Repetition priming and frequency attenuation in lexical access

Kenneth I. Forster*, Chris Davis

*Corresponding author for this work

Research output: Contribution to journalArticle

926 Citations (Scopus)


Six experiments investigated repetition priming and frequency attenuation in lexical access with 164 college students. Repetition priming effects in lexical decision tasks are stronger for low-frequency words than for high-frequency words. This frequency attenuation effect creates problems for frequency-ordered search models that assume a relatively stable frequency effect. It was posited that frequency attenuation is a product of the involvement of the episodic memory system in the lexical decision process. This hypothesis was supported by the demonstration of constant repetition effects for high- and low-frequency words when the priming stimulus was masked; the masking was assumed to minimize the influence of any possible episodic trace of the prime. It was further shown that long-term repetition effects were much less reliable when the S was not required to make a lexical decision response to the prime. When a response was required, the expected frequency attenuation effect was restored. It is concluded that normal repetition effects consist of 2 components: a very brief lexical effect that is independent of frequency and a long-term episodic effect that is sensitive to frequency. (32 ref) (PsycINFO Database Record (c) 2006 APA, all rights reserved).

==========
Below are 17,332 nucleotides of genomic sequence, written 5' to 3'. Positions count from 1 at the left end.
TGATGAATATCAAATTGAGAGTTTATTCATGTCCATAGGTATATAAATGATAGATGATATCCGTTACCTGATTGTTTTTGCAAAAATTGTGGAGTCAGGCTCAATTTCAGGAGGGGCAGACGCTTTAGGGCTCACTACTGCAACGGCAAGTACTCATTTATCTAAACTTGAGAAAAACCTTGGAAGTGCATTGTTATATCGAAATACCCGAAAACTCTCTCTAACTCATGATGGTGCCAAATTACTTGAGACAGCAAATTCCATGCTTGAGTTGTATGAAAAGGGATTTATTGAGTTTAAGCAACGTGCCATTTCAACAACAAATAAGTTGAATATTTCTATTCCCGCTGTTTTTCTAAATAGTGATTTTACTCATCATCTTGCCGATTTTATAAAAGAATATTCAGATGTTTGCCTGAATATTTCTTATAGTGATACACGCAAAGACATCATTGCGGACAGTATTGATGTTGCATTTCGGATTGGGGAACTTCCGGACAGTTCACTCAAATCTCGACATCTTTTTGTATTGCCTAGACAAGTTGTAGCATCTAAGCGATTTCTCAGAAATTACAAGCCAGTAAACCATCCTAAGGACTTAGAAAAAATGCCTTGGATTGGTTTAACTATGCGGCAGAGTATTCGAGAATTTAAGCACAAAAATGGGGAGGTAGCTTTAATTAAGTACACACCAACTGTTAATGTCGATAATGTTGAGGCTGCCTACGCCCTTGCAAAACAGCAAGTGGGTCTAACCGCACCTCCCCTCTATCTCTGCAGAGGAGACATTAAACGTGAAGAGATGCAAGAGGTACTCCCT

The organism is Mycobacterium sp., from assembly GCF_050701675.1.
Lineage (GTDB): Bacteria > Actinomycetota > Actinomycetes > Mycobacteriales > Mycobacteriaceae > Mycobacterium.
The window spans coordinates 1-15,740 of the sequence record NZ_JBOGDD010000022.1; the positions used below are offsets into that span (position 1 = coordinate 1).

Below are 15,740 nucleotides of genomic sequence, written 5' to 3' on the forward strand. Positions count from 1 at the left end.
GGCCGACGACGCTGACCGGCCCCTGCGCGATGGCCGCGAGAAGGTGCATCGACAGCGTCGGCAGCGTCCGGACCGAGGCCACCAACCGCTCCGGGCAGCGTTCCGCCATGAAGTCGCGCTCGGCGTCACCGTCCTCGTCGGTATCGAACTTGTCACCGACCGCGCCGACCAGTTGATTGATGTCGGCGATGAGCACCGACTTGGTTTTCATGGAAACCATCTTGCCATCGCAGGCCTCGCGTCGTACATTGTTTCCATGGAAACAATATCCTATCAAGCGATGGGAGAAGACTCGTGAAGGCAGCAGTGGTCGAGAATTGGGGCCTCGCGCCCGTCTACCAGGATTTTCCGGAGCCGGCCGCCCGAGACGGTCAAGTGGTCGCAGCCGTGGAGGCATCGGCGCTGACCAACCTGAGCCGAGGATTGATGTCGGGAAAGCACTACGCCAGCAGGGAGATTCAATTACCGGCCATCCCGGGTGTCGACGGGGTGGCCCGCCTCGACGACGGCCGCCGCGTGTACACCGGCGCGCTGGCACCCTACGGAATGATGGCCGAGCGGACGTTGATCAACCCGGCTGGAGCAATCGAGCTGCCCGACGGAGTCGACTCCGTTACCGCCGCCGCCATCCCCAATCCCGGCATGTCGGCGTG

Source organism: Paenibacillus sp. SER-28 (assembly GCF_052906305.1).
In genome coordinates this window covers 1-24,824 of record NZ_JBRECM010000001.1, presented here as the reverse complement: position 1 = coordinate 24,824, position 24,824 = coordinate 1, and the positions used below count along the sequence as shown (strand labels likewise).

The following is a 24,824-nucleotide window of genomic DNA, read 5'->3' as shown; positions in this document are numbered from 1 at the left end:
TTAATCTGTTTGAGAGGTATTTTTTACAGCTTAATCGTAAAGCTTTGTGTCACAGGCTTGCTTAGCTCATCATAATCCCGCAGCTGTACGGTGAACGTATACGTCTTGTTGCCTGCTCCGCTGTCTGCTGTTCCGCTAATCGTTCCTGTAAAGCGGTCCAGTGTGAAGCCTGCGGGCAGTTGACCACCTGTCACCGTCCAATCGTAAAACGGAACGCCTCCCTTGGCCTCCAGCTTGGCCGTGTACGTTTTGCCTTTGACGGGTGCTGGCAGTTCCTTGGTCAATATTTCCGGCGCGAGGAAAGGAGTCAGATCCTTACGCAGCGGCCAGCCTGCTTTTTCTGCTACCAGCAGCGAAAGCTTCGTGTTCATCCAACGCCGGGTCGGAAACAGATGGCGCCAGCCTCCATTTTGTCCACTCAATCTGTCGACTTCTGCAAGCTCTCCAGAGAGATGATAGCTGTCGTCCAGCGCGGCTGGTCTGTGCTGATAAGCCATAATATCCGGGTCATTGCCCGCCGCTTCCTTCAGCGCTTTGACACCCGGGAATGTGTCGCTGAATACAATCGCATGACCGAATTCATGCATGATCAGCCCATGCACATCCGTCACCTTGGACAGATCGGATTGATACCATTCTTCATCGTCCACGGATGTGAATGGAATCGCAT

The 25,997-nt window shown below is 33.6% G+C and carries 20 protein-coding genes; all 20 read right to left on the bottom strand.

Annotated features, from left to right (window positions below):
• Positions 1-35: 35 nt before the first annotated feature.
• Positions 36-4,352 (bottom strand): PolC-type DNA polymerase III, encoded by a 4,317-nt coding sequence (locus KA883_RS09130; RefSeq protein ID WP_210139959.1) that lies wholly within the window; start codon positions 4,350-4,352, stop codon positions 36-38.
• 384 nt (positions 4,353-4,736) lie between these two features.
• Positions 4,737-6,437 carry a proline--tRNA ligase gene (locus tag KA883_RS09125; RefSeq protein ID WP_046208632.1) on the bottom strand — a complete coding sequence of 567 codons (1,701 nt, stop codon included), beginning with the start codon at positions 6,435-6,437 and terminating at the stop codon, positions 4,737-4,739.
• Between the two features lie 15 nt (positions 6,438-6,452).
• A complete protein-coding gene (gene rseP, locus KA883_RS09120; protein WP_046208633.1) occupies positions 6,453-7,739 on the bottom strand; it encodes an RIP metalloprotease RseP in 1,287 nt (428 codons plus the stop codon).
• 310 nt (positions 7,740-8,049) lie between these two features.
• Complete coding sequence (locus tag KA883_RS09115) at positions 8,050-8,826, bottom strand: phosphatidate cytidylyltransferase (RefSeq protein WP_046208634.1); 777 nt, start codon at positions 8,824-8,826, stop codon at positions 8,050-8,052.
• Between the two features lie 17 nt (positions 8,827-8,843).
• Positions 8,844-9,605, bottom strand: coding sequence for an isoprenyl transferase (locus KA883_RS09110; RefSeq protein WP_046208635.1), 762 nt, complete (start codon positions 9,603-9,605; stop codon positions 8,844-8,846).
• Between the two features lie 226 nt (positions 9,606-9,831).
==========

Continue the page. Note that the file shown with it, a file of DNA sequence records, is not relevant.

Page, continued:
Original languageEnglish
Pages (from-to)680-698
Number of pages19
JournalJournal of Experimental Psychology: Learning, Memory, and Cognition
Issue number4
Publication statusPublished - Oct 1984
Externally publishedYes


  • repetition of priming stimulus &
  • word frequency attenuation, lexical decision tasks performance, college students

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